“[Investors] are growth-driven and care about traction above everything else,” he said. “The best time then to raise a significant investment round is when you are closer to product/market fit. That is when both the entrepreneur and the investor’s interests are similarly aligned around growth.”

4. Examine the cost of customer acquisition

Debatably, a startup’s most important metrics center around its engine of growth – specifically, how much it costs to acquire a customer. Once that is known, angel investors can extrapolate the impact their cash will make and whether an investment would be worth it.

Diane Kander, a senior fellow at the Kauffman Foundation, warns founders about ignoring the cost of customer acquisition: “Revenue is exciting, but it doesn’t mean much if it costs you more to generate the customer than you stand to make. An entrepreneur can sell their way out of business if they don’t know their numbers.”

Weston Bergmann is the Lead Investor in BetaBlox, a for-equity business incubator in Kansas City. He’s acquired part of 80 companies in the last three years alone. He’s a radical lean startup practitioner, and his dog’s name is Bootstrap.


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Ward Chandler
Ward Chandler

I wholeheartedly agree with points 1 and 2.  And while an investor would certainly minimize their risk by only investing in companies that have found product market fit and are scaling with a known customer acquisition cost, they would also dramatically limit their upside.  There is an investment risk / reward curve in every deal.  The key is finding the right match for the stage the company is at and the appetite for risk that the investor has. Fortunately for startups, there are investors willing to fund long before product market fit.  Fortunately for angels, plenty of founders need capital to validate their "guesses" are willing to give up a big slice of equity to get there.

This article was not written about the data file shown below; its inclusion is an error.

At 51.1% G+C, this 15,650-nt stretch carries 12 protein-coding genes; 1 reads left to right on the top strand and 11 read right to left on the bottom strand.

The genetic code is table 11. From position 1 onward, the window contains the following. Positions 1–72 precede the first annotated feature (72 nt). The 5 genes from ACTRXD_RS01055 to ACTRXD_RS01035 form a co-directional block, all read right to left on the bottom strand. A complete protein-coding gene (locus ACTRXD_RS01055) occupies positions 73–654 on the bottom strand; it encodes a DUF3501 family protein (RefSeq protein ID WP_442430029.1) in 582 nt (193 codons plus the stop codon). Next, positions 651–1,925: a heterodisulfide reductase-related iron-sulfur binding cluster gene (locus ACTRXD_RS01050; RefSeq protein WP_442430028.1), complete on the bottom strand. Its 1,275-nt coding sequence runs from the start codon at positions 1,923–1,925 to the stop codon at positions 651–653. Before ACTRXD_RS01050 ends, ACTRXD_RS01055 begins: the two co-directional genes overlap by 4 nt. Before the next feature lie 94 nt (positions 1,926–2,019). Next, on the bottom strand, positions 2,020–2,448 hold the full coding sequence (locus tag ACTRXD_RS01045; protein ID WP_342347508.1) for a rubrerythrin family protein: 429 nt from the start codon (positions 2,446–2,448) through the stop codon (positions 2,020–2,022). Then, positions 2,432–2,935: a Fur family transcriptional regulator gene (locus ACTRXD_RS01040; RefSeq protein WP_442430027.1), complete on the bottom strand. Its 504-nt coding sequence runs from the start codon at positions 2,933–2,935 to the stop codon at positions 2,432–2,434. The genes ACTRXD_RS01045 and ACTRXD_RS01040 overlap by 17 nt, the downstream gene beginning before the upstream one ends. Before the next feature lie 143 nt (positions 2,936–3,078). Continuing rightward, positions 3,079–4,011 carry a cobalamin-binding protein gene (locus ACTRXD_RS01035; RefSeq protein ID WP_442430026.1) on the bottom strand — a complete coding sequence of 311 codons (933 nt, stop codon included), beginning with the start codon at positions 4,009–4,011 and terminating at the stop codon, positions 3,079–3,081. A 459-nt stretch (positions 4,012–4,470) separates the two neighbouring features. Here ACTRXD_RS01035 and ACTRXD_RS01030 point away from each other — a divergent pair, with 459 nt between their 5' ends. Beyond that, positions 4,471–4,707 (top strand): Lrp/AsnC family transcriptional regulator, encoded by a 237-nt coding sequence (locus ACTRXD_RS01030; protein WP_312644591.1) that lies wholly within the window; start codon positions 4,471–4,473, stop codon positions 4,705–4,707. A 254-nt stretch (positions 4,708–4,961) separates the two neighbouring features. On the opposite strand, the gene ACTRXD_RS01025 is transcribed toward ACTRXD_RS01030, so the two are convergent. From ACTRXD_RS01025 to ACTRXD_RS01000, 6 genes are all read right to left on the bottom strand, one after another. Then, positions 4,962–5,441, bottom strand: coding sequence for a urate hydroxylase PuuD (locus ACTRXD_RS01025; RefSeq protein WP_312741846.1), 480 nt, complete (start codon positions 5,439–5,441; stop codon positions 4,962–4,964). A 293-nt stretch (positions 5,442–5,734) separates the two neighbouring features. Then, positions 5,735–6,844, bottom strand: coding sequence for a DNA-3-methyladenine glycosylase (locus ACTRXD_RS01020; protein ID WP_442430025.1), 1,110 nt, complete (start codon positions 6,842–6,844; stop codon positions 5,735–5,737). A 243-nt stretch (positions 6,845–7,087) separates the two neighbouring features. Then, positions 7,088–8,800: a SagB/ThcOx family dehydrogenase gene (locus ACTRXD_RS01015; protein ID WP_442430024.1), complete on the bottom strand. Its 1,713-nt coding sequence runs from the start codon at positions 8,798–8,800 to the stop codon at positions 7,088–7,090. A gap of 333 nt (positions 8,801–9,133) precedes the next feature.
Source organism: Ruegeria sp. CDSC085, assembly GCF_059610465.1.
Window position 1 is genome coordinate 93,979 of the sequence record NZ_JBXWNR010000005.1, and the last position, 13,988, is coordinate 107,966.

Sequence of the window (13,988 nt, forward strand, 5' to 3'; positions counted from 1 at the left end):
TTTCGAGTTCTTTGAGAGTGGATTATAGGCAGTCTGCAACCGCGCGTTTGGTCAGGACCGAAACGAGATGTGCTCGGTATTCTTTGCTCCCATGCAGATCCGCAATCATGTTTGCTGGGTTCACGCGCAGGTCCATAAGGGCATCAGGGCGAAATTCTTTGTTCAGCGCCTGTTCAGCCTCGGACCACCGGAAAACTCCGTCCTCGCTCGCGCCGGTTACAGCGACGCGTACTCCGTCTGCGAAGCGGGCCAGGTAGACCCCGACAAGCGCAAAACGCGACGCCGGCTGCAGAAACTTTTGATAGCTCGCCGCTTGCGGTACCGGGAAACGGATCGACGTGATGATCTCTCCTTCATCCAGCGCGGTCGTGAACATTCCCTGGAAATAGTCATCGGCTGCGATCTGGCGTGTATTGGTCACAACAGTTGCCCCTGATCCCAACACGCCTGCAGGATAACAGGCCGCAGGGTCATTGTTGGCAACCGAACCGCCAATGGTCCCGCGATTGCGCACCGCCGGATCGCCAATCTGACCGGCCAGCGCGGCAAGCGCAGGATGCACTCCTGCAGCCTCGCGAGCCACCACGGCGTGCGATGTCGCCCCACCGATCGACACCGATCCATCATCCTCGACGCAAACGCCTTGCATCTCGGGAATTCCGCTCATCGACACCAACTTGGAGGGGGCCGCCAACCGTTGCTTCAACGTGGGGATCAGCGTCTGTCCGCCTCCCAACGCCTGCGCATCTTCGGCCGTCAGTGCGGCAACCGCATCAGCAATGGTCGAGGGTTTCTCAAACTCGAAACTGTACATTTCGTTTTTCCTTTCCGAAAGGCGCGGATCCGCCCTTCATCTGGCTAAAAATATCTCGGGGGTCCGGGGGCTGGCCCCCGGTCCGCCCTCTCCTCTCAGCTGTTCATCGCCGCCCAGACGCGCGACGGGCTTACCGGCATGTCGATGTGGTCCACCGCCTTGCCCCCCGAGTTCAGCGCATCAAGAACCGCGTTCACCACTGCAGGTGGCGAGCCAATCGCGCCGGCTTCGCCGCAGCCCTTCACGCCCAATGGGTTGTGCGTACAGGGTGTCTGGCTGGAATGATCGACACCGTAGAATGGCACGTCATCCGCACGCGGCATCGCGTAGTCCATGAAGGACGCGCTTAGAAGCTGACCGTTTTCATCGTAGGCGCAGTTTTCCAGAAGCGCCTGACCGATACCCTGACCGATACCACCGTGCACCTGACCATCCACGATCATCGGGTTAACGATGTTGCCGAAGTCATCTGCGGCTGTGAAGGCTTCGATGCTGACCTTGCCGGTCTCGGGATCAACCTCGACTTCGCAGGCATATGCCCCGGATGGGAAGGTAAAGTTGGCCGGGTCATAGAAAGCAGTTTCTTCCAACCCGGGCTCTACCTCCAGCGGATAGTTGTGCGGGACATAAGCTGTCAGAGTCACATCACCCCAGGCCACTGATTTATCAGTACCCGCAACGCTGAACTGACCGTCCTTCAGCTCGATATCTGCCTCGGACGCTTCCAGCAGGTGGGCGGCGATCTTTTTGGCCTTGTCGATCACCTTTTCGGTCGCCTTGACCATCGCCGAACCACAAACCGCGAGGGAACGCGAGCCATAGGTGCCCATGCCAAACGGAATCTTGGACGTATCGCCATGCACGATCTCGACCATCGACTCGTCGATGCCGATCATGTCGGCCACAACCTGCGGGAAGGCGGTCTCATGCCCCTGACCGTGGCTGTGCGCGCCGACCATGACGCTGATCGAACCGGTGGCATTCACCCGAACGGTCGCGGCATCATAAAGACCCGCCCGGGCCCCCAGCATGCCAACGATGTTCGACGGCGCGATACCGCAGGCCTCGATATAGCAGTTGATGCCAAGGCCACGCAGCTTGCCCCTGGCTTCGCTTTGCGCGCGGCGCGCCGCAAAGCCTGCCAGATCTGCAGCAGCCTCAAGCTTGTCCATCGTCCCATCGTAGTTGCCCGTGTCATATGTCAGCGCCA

Phill Sly
Phill Sly

Completely agree. In my experience great success comes in helping the founder navigate to a product-market fit and then helping them to commercially execute. A good angel should see the potential business model and then advise on how to close the gap. Then you have a choice to add VC rounds or organic avenues to scale.

Weston Bergmann
Weston Bergmann